Accra, May 10, GNA - The chiefs and people of Adaklu-Anyigbe Traditional Area on Tuesday appealed to President John Agyekum Kufuor to intervene in the dispute with the Ministry of Local Government and Rural Development over the location of the capital of the newly created Adaklu-Anyigbe District.
They have intensified their campaign against making Agotime Kpetoe the capital instead of Adaklu Waya.
Togbe Agbobada, a Divisional Chief, who read a statement on behalf of the chiefs and people at a press conference in Accra, said in the interest of rule of law, justice, history, geography and administrative convenience Adaklu-Waya should be the district capital.
He appealed to President Kufuor to direct the implementation of recommendations of several institutions that had recommended that Adaklu-Waya be made the capital of the new Adaklu-Anyigbe District. The institutions, according to Togbe Agbobada, are the Electoral Commission, the Asogli State of Ho, Volta Regional House of Chiefs and the Parliamentary Select Committee on Legal and Constitutional Affairs. Other leaders at the press conference were Mr Vincent Arhin, Mr Edwin Billy Komla and Mr Dzifa Agbeve, all youth leaders. Mr Prosper Delali Fu, Assembly Member for the Abuadi Electoral Area and a cross-section of the people.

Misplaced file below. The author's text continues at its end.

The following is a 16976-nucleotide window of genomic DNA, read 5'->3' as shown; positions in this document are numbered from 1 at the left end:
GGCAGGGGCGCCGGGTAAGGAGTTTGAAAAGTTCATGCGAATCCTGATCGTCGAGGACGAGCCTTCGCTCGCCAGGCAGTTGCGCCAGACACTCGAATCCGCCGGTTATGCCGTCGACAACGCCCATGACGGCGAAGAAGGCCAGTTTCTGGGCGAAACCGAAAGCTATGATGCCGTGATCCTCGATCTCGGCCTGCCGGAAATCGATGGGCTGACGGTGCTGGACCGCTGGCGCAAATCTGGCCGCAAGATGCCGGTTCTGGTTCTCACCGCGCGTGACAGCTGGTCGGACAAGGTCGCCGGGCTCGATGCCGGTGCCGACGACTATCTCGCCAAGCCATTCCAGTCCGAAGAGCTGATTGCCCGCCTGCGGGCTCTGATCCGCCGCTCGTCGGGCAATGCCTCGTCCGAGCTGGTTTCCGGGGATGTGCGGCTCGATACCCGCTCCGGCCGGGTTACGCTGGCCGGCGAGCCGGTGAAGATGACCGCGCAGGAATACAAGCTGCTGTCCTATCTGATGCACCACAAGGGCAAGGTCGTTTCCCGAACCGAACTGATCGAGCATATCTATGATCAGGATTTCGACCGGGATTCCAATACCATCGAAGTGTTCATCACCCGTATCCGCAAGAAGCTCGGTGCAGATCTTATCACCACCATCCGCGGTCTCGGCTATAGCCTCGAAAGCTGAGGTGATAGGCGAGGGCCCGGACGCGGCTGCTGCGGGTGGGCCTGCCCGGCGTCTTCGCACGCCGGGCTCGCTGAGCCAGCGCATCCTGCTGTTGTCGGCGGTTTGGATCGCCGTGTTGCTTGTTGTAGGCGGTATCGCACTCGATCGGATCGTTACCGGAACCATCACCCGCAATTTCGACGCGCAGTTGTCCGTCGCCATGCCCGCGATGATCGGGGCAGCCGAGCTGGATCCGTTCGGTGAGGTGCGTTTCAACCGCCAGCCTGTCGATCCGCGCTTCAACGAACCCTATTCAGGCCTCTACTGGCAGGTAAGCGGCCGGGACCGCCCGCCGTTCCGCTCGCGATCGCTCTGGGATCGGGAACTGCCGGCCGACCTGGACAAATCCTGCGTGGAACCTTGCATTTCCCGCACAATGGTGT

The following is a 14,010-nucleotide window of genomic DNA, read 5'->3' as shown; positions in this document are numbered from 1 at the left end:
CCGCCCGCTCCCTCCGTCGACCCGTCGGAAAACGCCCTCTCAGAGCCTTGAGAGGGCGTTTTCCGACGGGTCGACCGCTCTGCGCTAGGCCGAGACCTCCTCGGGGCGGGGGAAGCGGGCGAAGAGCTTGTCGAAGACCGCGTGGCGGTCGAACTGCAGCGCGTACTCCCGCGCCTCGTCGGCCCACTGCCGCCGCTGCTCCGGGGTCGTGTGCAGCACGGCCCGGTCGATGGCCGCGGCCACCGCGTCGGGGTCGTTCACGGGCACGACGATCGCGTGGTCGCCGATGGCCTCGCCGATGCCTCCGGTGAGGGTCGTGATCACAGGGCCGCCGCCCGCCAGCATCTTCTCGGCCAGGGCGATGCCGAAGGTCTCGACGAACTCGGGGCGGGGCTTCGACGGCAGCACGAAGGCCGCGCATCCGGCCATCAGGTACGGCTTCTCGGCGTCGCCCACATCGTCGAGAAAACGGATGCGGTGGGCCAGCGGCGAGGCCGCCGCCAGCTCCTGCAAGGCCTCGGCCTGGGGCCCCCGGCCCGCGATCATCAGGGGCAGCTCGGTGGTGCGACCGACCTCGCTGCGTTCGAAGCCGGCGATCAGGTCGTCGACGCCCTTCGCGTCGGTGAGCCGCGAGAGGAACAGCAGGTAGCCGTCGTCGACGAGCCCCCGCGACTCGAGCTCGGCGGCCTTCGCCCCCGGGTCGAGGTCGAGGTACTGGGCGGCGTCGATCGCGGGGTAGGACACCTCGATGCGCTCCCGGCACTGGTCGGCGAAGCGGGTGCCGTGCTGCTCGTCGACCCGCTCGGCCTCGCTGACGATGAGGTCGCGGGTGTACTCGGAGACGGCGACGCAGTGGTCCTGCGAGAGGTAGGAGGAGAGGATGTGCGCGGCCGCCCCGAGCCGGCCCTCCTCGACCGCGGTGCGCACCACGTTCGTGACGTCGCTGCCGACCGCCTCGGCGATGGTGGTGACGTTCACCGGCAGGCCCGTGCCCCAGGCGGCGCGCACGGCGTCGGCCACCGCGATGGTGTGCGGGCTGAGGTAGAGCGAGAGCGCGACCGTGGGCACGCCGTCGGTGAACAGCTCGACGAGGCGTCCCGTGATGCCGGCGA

They contended that through the creation of the new district, "two peaceful traditional areas have been set at loggerheads defeating the purpose of decentralisation.
"We cannot fight government. Government is powerful. We are powerless but to the destitute the Asafo drums should not cease...." Answering questions, Mr Agbeve, President of the Adaklu Namianyo Youth Association, confirmed media reports of the destoolment of Mama Afedima II as Queenmother of Adaklu-Abuadi.
He said the due process for the destoolment was adhered to and endorsed by Togbega Gbogbi Atsa V, Paramount Chief of Adaklu Traditional Area and all the Divisional Chiefs.
Meanwhile, Ms Edem Wutor, Research Officer of the Volta Regional House of Chiefs, told the GNA at Ho that the process of withdrawing recognition of chiefs or queenmothers was an elaborate one, especially if that traditional leader was gazetted.
She said often affected chiefs challenged their removal at the courts after traditional rites had been performed to remove them and this could drag on for years.